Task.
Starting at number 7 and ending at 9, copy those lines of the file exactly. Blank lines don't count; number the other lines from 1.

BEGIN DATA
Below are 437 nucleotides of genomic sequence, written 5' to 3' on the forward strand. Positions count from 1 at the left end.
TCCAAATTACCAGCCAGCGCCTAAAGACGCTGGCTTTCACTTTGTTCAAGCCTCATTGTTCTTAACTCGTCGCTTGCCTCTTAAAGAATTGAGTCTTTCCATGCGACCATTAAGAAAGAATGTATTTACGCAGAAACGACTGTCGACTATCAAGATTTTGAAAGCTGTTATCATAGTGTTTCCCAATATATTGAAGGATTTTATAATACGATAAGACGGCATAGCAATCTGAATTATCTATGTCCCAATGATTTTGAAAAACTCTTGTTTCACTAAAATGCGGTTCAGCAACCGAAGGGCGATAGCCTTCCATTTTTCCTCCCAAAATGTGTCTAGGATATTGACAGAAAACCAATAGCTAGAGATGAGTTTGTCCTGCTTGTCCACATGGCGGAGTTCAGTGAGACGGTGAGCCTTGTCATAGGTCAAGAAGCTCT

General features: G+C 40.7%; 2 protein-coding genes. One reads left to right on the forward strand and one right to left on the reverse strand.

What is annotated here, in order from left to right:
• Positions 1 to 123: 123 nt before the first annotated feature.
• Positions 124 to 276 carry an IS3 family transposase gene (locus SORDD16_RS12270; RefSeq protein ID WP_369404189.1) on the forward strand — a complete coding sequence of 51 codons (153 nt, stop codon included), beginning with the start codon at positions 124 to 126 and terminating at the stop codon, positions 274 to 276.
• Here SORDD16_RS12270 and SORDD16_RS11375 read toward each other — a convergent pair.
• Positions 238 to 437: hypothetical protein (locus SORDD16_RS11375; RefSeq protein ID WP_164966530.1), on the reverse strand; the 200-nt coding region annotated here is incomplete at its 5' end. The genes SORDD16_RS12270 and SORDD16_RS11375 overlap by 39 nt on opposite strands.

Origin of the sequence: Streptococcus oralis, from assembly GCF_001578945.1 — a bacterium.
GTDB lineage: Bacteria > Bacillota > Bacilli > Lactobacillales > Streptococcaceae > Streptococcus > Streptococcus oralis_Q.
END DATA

• Here SORDD16_RS12270 and SORDD16_RS11375 read toward each other — a convergent pair.
• Positions 238 to 437: hypothetical protein (locus SORDD16_RS11375; RefSeq protein ID WP_164966530.1), on the reverse strand; the 200-nt coding region annotated here is incomplete at its 5' end. The genes SORDD16_RS12270 and SORDD16_RS11375 overlap by 39 nt on opposite strands.

Origin of the sequence: Streptococcus oralis, from assembly GCF_001578945.1 — a bacterium.